Tip of the Week 18: Making the Most of ADSR Controls

For many people, especially those fond of presets, the envelope controls are never explored to their full potential. Almost everyone will know the words Attack, Decay, Sustain, and Release (or ADSR for short) but mastering these four controls will give you more power over your synth than any other feature. 

The amp envelope on Free VST

There are many possibilities for using these envelope controls and they can control pretty much any parameter, but you will be most familiar with Amp and Filter envelopes, hence I'll stick with these for examples. So let's look at easy ways to understand each function, I'll try and include examples where possible to help you imagine the effects.

Attack: This is the one control in particular you want to play with at first. It controls the onset of the sound. The higher the attack, the longer it takes for the sound to reach full volume. A drum for example has a very fast (low value) attack as it goes pretty much from silence to full volume instantly. Compare that to a soft cello, which takes much longer. 

(Top - a drum hit; Bottom - a cello note)

The great thing about the ADSR curve, is that it very much mimics the waveform, which is particularly useful for visualisation. See the attack in the image below taking time to reach peak volume, much like in the cello waveform above.

I'd like to draw extra attention to this image which includes
"key pressed" and "key released". 

If you want your synths to hit a little harder, it may be worth turning down your amp envelope attack and making them hit full volume faster. If you wish to soften them up a little bit, turn the attack up so it takes longer.

Decay: When you strike a note on say, a guitar or piano, it has an initial loudness (which hits at the attack phase). The decay is the time the note lasts at that initial peak volume (or cut-off if you are using a filter).

Imagine you hit your guitar string very hard, it will sound a lot brighter initially than it will after holding the note for a second, likewise, it will be a lot louder for a brief moment shortly after the string is struck.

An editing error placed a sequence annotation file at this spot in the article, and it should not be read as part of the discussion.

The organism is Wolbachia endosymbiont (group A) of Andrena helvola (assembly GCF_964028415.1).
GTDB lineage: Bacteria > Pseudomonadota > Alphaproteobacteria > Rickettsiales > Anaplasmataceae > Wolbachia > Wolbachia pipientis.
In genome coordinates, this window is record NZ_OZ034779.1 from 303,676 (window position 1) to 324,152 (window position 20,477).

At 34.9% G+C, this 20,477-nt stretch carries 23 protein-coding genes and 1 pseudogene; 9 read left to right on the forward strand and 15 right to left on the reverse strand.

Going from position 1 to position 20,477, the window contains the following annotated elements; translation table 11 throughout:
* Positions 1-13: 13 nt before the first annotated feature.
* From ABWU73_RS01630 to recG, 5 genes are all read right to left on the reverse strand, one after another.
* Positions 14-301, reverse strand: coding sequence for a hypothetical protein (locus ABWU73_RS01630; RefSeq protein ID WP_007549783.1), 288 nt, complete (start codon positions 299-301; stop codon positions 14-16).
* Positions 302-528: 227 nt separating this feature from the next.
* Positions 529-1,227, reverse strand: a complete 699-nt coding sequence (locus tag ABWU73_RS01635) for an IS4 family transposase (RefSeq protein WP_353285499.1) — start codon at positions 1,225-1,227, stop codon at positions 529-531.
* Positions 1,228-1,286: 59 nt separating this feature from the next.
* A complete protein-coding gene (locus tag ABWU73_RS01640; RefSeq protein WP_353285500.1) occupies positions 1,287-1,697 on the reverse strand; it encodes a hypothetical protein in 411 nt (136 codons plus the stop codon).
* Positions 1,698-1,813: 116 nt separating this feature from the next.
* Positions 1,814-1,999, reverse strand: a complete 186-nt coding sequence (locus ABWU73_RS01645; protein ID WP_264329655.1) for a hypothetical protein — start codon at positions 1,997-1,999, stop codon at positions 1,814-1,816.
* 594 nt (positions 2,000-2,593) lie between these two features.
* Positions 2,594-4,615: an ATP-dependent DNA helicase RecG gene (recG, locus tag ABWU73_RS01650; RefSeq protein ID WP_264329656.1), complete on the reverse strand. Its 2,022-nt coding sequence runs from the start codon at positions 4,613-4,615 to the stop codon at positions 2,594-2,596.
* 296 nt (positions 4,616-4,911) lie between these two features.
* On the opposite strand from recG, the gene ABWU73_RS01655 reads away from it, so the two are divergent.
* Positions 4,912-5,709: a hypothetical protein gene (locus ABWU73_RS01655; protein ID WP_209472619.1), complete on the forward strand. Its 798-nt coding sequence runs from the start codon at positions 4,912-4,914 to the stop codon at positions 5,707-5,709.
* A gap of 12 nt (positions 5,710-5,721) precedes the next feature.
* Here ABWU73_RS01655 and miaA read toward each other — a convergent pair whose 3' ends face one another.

We can use the envelope decay to mimic this. If we want a guitar sound, use a fast attack (not instant) and a moderately fast release on both the amp envelope and the filter. Adjust the filter decay to be slightly longer if you want a brighter sound that lasts longer into the note. 

Sustain: is the level (volume or cut-off frequency) that the note remains at while it is being played. After the initial note strike, when holding a piano key down it will play at a sustained volume. 

This is the confusing one, Sustain is the only control which is (almost always) not a time value. Instead it is the volume the note remains at, after the decay, until the key is released. A sustain at full will be pretty much full volume, while a sustain with a low value will sustain quietly. 

If you are designing a synth sound where you want the note to stop, even if you are still pressing down the key, the best thing to do is set the sustain to zero and make the decay last for the duration you want the note to last. Otherwise the note will sustain for as long as the key is held down.

Release: is the time taken for the note to disappear after you release the key. It is useful for longer percussive sounds e.g. mimicking a glockenspiel or a bell. A long release will last long after you let go of the key and can sound especially nice for dreamy pads. It is not ideal for complex or fast melodies as the note tails last well into the next notes - not a problem if you want a wash of sounds in harmony, but it can be hard to compose something that sounds nice with those tails.